Efficacy and safety of primaquine
The study in Mali found a near complete prevention of transmission in all patients, even those that had received the lowest dose, i.e. 0.125 mg/kg, of primaquine. Thus, a single low dose of 0.25 mg/kg primaquine, as recommended by the WHO, should suffice in preventing onward transmission of Plasmodium falciparum malaria infection.
Another question is whether a single 0.25 mg/kg dose of primaquine is safe, especially for G6PD-deficient individuals, who might suffer from haemolysis (loss of red blood cells) as consequence of taking primaquine. The WHO considers this risk as low. A recent study on the North-Western Myanmar-Thailand border also supports this position, stating that a single low dose primaquine (0.25 mg/kg) does not cause clinically significant haemolysis in G6PD-deficient individuals, in addition to a recent study in Tanzania.
However, this question does not have a straightforward answer as many factors play a role, such as age, gender, variant of G6PD-deficiency and health condition of the patient. It is furthermore complicated by the possibility of drug-drug interactions, such as in combination with antiretroviral drugs.
The future of gametocytocidal drugs
There is the need to test currently used antimalarial drugs and those still being developed for their gametocytocidal activity. Six drugs which are already in use (hydroxychloroquine, artesunate and pyronaridine) or in the development pipeline (NPC1161B, OZ277 and methylene blue) were found to reduce gametocyte viability by at least 50% in vitro (in tests outside a living organism).
However, not all of these drugs showed the same potential when administered to patients, while primaquine did not do so well in vitro but is likely to have a greater effect in vivo (inside a living organism). Moreover, only tests that show infectivity rates instead of simply gametocyte density will provide reliable data on the efficacy of a drug to stop onward transmission.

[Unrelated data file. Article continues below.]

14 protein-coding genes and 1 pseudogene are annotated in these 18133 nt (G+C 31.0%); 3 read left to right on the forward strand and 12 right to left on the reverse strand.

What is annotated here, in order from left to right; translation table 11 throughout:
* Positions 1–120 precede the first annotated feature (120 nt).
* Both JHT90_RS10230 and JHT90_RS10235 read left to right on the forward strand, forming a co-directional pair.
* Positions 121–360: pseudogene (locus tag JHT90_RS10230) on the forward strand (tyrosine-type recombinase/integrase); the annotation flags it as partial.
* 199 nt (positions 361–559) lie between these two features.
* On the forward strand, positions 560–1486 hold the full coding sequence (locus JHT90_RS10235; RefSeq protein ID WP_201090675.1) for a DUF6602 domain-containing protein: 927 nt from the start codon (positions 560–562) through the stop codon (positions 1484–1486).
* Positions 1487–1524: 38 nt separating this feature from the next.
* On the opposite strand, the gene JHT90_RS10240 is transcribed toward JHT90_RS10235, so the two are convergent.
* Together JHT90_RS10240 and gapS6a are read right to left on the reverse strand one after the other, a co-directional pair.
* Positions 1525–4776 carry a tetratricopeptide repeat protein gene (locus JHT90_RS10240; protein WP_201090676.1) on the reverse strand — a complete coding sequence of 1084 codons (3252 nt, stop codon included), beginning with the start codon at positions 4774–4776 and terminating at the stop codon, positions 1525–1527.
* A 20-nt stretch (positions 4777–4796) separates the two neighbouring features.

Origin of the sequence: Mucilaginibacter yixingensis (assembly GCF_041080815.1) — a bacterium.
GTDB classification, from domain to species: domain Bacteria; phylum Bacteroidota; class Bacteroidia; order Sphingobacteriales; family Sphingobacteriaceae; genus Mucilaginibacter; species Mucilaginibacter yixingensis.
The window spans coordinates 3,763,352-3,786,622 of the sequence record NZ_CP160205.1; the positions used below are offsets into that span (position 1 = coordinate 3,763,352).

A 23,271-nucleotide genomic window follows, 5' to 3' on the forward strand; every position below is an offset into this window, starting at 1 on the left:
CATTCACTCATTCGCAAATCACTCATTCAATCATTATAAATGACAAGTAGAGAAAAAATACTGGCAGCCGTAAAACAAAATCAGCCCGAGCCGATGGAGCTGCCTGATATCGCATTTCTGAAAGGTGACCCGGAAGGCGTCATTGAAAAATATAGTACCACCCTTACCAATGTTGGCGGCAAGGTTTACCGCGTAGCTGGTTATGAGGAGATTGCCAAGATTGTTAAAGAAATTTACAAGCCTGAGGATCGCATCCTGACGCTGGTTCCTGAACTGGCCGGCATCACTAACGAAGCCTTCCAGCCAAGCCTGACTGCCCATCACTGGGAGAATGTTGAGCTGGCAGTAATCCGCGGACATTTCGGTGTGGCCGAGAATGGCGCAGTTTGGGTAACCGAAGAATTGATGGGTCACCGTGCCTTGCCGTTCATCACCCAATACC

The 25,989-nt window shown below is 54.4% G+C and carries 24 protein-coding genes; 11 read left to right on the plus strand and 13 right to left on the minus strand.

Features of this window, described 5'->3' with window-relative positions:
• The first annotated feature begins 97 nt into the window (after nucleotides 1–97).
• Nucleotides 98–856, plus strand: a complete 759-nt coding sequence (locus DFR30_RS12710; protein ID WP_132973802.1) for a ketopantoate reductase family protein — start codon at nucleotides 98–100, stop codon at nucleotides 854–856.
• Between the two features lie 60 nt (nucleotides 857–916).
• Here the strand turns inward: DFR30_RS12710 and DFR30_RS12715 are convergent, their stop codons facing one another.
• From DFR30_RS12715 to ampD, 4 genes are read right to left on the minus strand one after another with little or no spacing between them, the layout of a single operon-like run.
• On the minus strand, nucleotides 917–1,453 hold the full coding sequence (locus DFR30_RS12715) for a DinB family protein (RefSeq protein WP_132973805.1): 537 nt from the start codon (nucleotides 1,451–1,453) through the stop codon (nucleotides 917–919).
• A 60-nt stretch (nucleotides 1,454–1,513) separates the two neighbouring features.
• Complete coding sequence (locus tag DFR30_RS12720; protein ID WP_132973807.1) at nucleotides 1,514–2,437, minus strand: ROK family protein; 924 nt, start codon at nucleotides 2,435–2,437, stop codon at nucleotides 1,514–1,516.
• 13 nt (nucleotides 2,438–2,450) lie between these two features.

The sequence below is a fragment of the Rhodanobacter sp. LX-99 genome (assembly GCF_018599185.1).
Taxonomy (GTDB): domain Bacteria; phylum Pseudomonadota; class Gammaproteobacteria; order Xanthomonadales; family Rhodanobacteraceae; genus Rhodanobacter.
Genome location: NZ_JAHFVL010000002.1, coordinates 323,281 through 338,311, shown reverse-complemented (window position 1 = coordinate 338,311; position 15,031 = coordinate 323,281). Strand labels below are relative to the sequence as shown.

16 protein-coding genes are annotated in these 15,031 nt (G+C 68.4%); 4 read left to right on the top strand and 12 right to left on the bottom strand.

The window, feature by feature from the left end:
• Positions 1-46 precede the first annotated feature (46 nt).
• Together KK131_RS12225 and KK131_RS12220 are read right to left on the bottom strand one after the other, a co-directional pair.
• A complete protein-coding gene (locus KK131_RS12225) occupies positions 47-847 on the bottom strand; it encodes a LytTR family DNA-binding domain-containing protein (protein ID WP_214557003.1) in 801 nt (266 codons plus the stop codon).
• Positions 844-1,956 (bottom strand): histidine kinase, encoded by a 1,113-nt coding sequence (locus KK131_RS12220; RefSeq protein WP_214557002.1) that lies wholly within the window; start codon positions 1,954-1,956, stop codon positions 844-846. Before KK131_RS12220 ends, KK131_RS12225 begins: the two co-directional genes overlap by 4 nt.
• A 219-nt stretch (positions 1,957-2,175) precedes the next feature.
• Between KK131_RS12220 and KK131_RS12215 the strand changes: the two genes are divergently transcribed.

Gametocytocidal drugs are used to reduce and ultimately eliminate malaria at population level. However, they were not found to benefit patients who take them. Instead, they may even put these patients at a health risk (e.g. the risk of haemolysis in G6PD-deficient individuals who take primaquine). Hence, the questions how much risk for an individual patient is justifiable and how efficient are the drugs in blocking malaria at a population level are highly important.
One issue regarding the transmission blocking efficacy of gametocytocidal drugs on the population level is the existence of hypnozoites, a stage of P. vivax and P. ovale which can stay dormant for months or years before producing new rounds of transmissible parasites. Currently, chronic asymptomatic carriers tend not to receive antimalarial drugs. As they are usually the largest subgroup in a population, this might require some rethinking.